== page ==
Las Pilas and Tequergenche as seen from La Merica
Valle Gran Rey is easily the most impressive of the valleys on La Gomera
, the second smallest of the Canarian Islands
. It is bounded by walls, up to 800m high, which only leave a narrow open stretch at the mouth of the valley. To the west you can find a tall and long stretched mesa, La Merica
, while in the east several summit are lined up after each other: Tequergenche
, Las Pilas
, a high plateau not unlike La Merica, Montaña del Adivino
and Lomo de Harinero
. Especially the first two offer fine hiking opportunities and exceptional view along their faces to the east, south and west.
Tequergenche, the southernmost of the summits on this eastern ridge which bounds Valle Gran Rey, towers directly above the harbour of Vueltas. "Directly", in this case, means vertically as there is only a narrow strip which connects the harbour with Barranco de Araga on the other side of the mountain. On one side you have the sea, on the other a vertical face which reaches up for about 350m before retreating towards the Tequergenche summit.
Out of the multitude of hiking trails which crisscross this part of Valle Gran Rey several can serve as ascent routes to the mountain. All but one combine in Degollada de Cherillal where the difficult part of the climb is over. The remainder is a stroll across the high plateau of Las Pilas with its breathtaking views down into either of the valleys on its sides. From Tequergenche itself you are able to see into the bay of Araga vertically underneath and you also have the islands of El Hierro and La Palma aligned on the horizon.
The best way to experience Tequergenche is a round trip which starts at Vueltas, following a narrow road to Playa de Araga. From there a difficult (by hiking standards) scramble leads through the canyon-like Barranco de Araga to Degollada de Cherillal. Out of this canyon you can experience Tequergenche in all its imposing beauty as it is clearly visible across the canyon for most part of the climb. After summiting another descent route leads to Ermita de los Reyes to the west of the mountain and back to the trailhead at Las Vueltas.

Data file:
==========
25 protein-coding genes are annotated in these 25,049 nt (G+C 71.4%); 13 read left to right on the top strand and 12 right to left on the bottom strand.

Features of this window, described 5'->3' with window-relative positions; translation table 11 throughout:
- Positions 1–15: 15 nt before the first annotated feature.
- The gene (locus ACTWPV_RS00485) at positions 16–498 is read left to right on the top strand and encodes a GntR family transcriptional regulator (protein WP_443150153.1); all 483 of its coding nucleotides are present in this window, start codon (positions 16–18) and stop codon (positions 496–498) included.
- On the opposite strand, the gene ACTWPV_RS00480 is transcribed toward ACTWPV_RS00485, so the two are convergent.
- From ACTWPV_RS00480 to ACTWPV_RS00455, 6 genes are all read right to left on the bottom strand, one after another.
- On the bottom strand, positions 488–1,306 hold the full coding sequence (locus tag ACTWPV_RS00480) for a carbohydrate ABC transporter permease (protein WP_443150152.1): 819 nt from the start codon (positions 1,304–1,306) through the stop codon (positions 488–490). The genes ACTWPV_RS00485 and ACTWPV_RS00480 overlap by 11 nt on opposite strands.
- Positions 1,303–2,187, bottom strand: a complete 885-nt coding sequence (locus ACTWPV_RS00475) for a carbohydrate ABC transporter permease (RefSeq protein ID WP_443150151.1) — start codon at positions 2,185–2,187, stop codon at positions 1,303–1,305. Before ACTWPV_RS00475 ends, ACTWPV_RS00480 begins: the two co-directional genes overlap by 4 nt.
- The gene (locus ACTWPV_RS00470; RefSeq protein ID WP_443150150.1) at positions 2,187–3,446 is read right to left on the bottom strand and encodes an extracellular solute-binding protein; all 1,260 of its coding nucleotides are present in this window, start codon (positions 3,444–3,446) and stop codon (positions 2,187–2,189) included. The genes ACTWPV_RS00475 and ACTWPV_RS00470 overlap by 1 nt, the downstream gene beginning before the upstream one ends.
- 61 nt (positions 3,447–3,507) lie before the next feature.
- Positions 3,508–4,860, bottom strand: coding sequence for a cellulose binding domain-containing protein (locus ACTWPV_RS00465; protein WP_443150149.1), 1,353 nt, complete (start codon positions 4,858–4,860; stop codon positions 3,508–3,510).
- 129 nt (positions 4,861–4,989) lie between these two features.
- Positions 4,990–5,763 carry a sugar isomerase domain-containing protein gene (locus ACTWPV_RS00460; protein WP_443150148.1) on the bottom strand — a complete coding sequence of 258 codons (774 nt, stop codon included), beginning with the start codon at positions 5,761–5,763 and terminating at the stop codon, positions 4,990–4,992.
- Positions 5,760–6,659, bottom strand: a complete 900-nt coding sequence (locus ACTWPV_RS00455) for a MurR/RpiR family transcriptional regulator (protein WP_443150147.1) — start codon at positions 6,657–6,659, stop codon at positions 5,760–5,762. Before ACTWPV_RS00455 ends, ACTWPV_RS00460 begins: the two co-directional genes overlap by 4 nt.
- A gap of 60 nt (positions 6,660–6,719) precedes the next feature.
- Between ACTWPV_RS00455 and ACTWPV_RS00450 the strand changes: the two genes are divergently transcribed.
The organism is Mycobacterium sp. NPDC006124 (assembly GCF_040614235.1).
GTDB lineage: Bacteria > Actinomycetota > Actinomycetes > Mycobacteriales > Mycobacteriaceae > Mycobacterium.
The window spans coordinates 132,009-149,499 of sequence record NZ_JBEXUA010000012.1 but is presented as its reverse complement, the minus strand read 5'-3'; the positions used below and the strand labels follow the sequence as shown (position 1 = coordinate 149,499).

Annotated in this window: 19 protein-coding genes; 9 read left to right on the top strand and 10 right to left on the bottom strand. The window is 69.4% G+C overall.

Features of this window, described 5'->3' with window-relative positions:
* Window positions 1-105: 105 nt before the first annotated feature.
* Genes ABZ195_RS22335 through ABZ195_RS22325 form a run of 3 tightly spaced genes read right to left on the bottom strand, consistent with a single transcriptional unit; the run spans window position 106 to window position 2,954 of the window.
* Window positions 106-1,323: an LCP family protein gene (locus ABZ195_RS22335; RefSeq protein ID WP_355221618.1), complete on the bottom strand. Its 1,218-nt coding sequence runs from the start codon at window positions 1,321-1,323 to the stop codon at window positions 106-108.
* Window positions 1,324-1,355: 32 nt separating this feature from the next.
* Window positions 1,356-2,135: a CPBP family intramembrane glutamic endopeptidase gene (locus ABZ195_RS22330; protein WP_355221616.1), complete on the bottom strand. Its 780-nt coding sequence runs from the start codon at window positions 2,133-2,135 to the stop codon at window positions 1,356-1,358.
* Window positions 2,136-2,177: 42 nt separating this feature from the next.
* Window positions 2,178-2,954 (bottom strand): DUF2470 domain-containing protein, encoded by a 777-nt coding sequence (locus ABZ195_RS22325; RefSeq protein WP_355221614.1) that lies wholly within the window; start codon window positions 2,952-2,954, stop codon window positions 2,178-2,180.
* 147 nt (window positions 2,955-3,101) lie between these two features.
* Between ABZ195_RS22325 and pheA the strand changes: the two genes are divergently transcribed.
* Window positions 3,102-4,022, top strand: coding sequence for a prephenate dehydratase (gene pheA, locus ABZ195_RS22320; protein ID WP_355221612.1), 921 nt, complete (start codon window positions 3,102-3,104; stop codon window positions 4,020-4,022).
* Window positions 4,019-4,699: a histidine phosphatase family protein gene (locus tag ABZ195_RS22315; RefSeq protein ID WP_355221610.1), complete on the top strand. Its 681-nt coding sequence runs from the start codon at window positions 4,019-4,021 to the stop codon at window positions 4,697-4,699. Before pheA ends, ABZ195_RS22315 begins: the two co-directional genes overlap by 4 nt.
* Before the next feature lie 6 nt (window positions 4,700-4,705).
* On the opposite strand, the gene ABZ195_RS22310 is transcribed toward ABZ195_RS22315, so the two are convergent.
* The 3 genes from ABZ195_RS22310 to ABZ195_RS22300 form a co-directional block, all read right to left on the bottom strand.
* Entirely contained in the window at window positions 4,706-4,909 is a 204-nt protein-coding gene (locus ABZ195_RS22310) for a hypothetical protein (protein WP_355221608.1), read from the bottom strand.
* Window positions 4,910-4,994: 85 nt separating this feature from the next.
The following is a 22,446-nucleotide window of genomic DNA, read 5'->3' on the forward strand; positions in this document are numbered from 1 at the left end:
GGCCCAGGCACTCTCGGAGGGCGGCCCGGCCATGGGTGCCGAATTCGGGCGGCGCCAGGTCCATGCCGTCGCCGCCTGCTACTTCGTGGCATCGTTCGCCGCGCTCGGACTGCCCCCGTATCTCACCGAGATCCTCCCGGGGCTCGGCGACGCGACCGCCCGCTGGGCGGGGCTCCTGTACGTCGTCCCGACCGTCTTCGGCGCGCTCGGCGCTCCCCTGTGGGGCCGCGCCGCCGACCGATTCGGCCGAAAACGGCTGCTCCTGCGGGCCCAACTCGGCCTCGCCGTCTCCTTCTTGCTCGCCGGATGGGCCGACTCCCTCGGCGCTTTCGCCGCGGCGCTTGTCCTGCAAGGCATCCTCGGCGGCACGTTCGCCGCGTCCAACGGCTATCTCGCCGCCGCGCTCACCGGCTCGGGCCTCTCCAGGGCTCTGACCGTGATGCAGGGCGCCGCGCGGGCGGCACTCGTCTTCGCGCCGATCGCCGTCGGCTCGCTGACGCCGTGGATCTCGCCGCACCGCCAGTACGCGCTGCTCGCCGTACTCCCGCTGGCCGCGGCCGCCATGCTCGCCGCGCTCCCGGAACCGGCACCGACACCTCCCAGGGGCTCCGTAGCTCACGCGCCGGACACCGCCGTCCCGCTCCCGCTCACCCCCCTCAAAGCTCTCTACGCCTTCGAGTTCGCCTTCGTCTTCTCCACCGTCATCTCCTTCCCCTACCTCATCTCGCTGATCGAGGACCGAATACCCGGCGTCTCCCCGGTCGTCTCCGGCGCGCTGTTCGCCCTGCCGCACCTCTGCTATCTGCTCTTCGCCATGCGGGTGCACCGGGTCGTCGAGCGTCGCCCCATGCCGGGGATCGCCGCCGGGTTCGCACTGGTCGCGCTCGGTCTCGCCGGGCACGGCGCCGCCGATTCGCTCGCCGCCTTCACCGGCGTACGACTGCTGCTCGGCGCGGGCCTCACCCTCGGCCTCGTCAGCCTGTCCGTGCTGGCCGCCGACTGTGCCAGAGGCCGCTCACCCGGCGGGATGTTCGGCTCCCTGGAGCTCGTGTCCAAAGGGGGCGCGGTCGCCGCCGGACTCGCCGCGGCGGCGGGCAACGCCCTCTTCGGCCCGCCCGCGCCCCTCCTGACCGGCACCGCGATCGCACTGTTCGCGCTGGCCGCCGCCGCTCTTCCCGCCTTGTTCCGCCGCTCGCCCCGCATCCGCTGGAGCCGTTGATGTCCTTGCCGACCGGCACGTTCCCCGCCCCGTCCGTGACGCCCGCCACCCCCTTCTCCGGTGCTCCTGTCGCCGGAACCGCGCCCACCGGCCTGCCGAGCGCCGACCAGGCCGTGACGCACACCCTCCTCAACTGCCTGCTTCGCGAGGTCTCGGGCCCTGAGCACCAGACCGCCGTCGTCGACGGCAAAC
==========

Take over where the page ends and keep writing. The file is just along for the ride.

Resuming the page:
Las Pilas and La Merica above Valle Gran Rey
In contrast to the large Canarian Islands, La Gomera and El Hierro don't have international airports. Reaching the islands therefore means switching to a local carrier at Tenerife (or any of the other Canarian islands) or use a ferry. Since weather is known to be unstable at the La Gomeran airport near Playa de Santiago, most travel offices will offer the ferry option.
Usually you will be able to book a flight to Tenerife South together with a bus transfer to the harbour at Los Christianos and the ferry to San Sebastian de La Gomera (bus transfer to your hotel on La Gomera is also included).If you want to travel on your own you can use ferries from either La Palma or Los Christianos and Santa Cruz on Tenerife.
There are several trailheads for the climb of Tequergenche. The shortest ascent route starts from El Guro, a village in Valle Gran Rey. It follows a path to Ermita de los Reyes and then up to Degollada de Cherillal. An Alternative but much more difficult route starts at the port of Vueltas through Barranco de Araga, a steep and narrow canyon. Quite naturally you can combine both routes. A third route starts at the hamlet of El Hornillo.